Weekend Scripter: Taking JEA for a Spin—Part 2

Summary: Thomas Rayner explores how to restrict Active Directory management with JEA in Windows Server 2016.

Thomas Rayner, Cloud and Datacenter Management MVP, continues his two-part series about an exciting new feature in Windows Server 2016, Just Enough Admin (JEA). Today we’ll investigate how JEA can be applied in a situation where a limited user has permissions to run specific Active Directory queries.

Yesterday in Taking JEA for A Spin—Part 1, I tackled code promotion. I showed how to configure JEA so that a connecting user could run only a specially crafted script. Today, the example use case I’m using is that I want a limited user to be able to run a few very specific Active Directory-related commands. Maybe these limited users are Help Desk staff who field calls from users with trouble, and I want them to do a little digging before coming to Active Directory admins. Here are my requirements:

Users must be able to:

  • Perform a Get command on any user, but with limited parameters.
  • Get the following properties: MemberOf, LockedOut, Enabled, PasswordLastSet.
  • Use the following filter: Office –like ‘Home*’.

Users must NOT be able to:

  • Interact with other files or systems on the server.
  • Perform any other Active Directory-related actions.

Let’s get to it! I am going to set up a location for this JEA configuration to live.

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Now, I’ve got to set up my PowerShell Session Configuration (PSSC) file like yesterday.

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My changes here are very limited. I am changing the session type to RestrictedRemoteServer from Default (line 16 in the following image)—otherwise, none of this will work correctly. I’m also assigning my Reg Users group to the role Help Desk (line 31 in the following image). I will define this in a moment. I have a user named Reg Guy in the Reg Users group.

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I’m now done with the PSSC so I’ll save and close it. It’s time to set up that Help Desk role. I’ll start by creating a RoleCapabilities folder in the same location as the PSSC and creating a new PowerShell Role Capabilities (PSRC) file. My PSRC’s name must match the RoleCapability I assigned to my Reg Users group in the PSSC.

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In ISE, I’m going to enable the Active Directory functionality I described above. On line 19 of the PSRC, I can include modules to import. I’m bringing in the Active Directory module. On line 25, I can enable the specific cmdlets and restrictions I identified previously.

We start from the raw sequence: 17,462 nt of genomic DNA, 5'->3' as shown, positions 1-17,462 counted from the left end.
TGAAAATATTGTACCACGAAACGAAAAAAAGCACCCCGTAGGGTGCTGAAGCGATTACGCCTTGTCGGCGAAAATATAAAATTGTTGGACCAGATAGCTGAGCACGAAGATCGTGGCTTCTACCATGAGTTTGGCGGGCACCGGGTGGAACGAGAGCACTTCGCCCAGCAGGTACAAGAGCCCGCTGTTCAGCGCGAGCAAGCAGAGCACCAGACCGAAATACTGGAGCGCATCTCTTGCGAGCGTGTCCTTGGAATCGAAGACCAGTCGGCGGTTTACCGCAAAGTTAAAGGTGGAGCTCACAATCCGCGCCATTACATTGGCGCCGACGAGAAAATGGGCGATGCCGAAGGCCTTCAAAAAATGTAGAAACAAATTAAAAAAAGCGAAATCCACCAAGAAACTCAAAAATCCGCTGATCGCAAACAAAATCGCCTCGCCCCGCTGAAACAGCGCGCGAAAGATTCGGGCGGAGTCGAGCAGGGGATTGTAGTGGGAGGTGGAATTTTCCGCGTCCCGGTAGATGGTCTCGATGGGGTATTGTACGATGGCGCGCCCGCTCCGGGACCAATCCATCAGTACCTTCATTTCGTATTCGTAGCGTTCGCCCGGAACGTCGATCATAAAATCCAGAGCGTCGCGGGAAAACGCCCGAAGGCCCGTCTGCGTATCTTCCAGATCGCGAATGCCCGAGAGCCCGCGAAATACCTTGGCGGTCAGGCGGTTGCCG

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Let’s take a closer look at line 25. I’ll break it down into its parts:

  • VisibleCmdlets = @{ }
    The very first part of this line wraps the rest of the content and labels it as cmdlets that I’m making visible to my limited user. Next, I have to put something between the curly braces.
  • VisibleCmdlets = @{ Name = 'Get-ADUser' }
    As it stands now, I’ve white-listed the Get-ADUser command, without specifying any restrictions on parameters. By default, I’ve white-listed every parameter combination possible. Let’s fix that now.
  • VisibleCmdlets = @{ Name = 'Get-ADUser'; Parameters = @{ Name = 'Identity' } }
    The first parameter I’m specifying is Identity. I’m allowing any account to be retrieved by my limited user, so this particular item isn’t very interesting. Without specifying ValidateSet or ValidatePattern for the Identity parameter, I’m allowing any value to be specified. I’m also restricting the Properties and Filter parameters, though.
  • VisibleCmdlets = @{ Name = 'Get-ADUser'; Parameters = @{ Name = 'Identity' }, @{ Name = 'Properties'; ValidateSet = 'MemberOf','LockedOut','Enabled','PasswordLastSet' }, @{ Name = 'Filter'; ValidateSet = "Office -like 'Home*'" } }

You can see the Properties parameter is being validated against a set of allowed values: MemberOf, LockedOut, Enabled, and PasswordLastSet. The Filter parameter only has one allowable value in its valid set: Office –like ‘Home*’.

Let me now save and apply this JEA configuration to an endpoint.

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There are some scary looking warnings that I can safely ignore in my lab. Let’s see what kind of experience Reg Guy gets when he connects to this new JEA constrained session. Reg Guy already has basic rights to create a remote connection to this server.

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Everything looks great! Reg Guy is allowed to connect and use Get-ADUser—in this case, for himself. He’s allowed to retrieve the LockedOut property, which isn’t returned by default, but he can’t request all the properties. Reg Guy can also run the filter we allowed. In this case, no users have an Office attribute that matches the pattern.

Thanks for joining me on this weekend scripting adventure, proving some use cases for JEA. I hope I’ll see you again soon.


I invite you to follow me on Twitter and Facebook. If you have any questions, send email to me at scripter@microsoft.com, or post your questions on the Official Scripting Guys Forum. See you tomorrow. Until then, peace.

Ed Wilson, Microsoft Scripting Guy

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